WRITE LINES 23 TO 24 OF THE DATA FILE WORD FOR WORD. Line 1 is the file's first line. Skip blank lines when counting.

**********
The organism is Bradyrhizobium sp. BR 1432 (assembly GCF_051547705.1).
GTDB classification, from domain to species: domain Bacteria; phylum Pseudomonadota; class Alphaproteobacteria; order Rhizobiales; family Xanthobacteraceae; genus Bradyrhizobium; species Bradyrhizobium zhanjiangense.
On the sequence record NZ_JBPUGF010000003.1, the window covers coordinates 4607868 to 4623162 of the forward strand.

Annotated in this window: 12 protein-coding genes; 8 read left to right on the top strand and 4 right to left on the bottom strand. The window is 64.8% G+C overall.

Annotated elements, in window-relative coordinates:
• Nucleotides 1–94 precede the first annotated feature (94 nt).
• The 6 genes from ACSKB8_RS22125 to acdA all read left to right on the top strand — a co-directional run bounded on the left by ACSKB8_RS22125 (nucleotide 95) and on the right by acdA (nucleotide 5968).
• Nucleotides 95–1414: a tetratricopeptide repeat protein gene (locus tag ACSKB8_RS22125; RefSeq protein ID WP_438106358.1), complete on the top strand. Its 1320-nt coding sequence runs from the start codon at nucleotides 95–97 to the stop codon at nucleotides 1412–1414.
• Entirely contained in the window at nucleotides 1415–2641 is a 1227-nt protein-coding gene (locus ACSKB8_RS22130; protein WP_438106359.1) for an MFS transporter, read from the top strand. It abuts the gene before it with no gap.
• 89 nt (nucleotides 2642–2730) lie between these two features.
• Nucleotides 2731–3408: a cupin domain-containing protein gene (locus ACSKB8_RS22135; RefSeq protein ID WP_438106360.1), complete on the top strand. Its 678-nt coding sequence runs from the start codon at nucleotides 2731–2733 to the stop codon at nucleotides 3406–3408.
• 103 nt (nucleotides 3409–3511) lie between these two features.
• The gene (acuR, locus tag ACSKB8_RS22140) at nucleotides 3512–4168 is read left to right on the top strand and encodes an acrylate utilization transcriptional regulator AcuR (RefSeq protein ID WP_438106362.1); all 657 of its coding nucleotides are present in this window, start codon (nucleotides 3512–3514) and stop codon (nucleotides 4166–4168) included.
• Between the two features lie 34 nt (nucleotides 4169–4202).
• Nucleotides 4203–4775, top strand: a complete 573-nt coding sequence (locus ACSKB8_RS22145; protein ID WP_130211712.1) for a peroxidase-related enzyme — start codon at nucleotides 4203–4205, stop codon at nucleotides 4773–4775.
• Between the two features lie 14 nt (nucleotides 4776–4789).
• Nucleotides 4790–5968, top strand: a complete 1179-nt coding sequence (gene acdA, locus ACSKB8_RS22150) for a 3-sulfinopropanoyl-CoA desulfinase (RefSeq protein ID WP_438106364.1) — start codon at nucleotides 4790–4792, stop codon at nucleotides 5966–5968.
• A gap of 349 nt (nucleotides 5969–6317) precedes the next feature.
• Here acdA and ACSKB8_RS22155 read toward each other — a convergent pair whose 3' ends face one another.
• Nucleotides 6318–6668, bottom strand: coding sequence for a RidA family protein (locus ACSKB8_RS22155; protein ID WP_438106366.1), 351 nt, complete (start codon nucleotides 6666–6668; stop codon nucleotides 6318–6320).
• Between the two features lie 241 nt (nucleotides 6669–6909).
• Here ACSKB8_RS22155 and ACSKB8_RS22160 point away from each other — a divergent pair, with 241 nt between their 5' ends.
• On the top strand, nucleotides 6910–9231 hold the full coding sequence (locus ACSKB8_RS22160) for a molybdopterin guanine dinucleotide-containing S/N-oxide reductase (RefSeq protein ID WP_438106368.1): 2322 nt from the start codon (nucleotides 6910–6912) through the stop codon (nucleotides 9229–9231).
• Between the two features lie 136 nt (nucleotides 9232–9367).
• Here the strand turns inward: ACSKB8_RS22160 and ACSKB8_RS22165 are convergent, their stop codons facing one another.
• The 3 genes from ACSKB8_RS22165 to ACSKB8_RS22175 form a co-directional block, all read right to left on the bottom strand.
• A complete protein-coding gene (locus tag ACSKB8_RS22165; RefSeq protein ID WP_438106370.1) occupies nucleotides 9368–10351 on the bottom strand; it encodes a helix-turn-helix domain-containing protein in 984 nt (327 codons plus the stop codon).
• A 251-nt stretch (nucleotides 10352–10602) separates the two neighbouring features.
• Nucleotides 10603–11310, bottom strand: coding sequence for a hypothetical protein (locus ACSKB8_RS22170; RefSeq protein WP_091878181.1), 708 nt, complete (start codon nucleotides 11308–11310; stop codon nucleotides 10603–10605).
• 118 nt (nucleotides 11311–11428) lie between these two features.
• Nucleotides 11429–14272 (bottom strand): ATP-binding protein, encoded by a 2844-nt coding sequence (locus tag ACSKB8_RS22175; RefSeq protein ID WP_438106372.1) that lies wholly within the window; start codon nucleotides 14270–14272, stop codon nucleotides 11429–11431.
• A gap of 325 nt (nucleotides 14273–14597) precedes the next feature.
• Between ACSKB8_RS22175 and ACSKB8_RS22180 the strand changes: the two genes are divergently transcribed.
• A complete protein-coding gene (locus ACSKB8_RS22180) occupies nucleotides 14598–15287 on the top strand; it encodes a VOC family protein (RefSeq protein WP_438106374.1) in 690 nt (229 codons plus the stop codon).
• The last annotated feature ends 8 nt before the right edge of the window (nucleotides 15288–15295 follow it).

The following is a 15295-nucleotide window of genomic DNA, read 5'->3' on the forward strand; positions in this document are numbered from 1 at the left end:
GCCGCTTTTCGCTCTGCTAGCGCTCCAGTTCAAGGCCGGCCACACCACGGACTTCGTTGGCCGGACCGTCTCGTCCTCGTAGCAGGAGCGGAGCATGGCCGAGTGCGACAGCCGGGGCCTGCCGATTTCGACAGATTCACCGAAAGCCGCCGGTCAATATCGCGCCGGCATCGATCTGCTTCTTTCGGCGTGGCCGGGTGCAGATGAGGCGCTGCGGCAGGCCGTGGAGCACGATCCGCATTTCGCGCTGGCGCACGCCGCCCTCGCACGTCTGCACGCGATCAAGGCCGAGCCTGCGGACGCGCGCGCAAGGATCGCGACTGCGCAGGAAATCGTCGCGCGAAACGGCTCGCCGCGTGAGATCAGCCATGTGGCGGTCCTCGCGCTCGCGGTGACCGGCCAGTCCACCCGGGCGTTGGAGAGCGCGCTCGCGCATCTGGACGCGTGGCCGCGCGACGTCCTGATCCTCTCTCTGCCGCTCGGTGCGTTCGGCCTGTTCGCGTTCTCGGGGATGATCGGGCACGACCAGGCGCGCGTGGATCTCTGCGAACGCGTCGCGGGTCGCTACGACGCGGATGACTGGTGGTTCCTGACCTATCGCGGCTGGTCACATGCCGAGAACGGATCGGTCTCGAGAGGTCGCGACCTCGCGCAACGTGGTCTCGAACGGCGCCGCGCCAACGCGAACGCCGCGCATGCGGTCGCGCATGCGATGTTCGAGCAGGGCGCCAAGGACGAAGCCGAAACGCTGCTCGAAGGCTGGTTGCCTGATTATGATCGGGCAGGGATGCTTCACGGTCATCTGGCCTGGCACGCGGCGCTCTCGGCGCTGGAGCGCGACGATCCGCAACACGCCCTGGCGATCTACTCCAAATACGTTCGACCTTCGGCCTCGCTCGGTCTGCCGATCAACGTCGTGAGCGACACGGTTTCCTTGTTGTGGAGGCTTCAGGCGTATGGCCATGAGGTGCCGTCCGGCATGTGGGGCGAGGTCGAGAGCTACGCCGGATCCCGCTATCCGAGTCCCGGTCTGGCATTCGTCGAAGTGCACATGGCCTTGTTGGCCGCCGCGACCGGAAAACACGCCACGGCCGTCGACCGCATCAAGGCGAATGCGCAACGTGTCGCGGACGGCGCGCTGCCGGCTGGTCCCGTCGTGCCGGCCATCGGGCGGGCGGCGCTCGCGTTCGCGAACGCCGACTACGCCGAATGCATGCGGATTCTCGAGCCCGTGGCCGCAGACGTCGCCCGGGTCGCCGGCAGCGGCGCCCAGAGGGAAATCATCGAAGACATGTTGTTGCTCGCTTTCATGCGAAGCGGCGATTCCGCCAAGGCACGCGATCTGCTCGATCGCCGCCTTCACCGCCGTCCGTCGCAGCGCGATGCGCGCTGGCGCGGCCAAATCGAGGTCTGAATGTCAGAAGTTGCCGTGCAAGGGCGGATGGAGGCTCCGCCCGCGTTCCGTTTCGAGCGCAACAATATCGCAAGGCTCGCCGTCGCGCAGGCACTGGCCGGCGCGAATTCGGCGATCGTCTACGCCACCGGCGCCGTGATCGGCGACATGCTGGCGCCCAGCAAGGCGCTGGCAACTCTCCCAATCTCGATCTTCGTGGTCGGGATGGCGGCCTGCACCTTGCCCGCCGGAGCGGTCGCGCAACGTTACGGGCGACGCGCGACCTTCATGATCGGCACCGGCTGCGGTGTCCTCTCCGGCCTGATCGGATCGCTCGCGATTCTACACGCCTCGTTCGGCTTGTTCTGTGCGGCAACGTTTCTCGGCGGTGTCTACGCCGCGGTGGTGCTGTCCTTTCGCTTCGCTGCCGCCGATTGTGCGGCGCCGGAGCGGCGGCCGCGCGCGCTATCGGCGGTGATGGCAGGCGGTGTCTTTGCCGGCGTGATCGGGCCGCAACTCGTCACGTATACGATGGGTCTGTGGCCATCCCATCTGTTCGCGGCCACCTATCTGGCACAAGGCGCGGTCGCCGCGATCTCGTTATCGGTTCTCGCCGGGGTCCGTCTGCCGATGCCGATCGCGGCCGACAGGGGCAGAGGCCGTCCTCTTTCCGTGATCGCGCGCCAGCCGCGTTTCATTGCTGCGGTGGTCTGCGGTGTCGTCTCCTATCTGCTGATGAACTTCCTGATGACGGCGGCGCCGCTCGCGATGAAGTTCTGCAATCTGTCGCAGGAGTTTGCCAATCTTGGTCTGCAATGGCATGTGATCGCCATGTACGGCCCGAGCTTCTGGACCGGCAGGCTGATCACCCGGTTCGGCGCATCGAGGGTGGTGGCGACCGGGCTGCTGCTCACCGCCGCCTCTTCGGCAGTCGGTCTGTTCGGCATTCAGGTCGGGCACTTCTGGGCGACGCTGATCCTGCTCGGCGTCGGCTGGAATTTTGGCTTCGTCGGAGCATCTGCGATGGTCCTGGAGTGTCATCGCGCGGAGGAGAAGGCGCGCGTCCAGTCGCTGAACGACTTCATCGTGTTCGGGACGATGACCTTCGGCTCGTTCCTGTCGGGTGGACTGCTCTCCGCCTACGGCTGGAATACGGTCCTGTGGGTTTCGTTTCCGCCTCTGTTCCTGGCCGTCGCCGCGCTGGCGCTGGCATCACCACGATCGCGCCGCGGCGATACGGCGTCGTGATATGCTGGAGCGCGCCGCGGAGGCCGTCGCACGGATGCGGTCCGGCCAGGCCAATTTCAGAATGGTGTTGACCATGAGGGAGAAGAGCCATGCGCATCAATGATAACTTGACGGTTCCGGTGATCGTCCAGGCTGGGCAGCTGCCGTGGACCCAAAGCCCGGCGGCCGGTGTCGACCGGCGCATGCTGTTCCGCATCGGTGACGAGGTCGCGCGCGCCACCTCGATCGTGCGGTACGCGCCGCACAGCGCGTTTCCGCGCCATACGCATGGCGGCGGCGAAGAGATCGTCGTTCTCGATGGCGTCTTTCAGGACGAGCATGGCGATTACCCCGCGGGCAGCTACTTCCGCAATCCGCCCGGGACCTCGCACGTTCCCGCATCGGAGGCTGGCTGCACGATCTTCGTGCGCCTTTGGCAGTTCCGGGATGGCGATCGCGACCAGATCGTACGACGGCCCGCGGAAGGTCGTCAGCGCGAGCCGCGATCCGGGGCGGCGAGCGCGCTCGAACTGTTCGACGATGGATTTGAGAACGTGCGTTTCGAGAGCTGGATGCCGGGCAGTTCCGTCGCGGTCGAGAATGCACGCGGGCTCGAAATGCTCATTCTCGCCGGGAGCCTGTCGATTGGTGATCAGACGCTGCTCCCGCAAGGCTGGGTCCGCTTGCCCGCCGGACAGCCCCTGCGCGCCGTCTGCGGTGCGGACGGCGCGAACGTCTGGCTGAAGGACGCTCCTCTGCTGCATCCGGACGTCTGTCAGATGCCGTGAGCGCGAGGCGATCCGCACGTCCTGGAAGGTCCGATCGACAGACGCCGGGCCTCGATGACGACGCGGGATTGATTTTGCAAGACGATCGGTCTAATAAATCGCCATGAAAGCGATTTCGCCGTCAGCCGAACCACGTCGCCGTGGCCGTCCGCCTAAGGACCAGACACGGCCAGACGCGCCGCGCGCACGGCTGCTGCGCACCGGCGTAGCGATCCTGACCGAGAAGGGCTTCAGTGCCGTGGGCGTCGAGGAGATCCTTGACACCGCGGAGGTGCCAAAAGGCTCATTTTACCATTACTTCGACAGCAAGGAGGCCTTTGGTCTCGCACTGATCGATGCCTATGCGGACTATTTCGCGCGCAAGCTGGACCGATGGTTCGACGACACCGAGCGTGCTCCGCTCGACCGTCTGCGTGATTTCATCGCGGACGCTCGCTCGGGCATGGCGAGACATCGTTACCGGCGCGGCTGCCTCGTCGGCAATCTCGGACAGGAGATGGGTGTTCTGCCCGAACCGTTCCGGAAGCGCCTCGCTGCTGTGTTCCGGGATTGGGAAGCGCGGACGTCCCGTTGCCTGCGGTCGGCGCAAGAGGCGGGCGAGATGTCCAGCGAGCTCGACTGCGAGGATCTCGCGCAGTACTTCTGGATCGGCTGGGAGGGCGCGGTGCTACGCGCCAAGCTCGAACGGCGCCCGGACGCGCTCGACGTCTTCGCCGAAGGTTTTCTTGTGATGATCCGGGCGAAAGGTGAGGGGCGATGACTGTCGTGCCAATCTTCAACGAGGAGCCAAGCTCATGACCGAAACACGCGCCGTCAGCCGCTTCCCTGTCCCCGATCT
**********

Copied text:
• On the top strand, nucleotides 6910–9231 hold the full coding sequence (locus ACSKB8_RS22160) for a molybdopterin guanine dinucleotide-containing S/N-oxide reductase (RefSeq protein ID WP_438106368.1): 2322 nt from the start codon (nucleotides 6910–6912) through the stop codon (nucleotides 9229–9231).
• Between the two features lie 136 nt (nucleotides 9232–9367).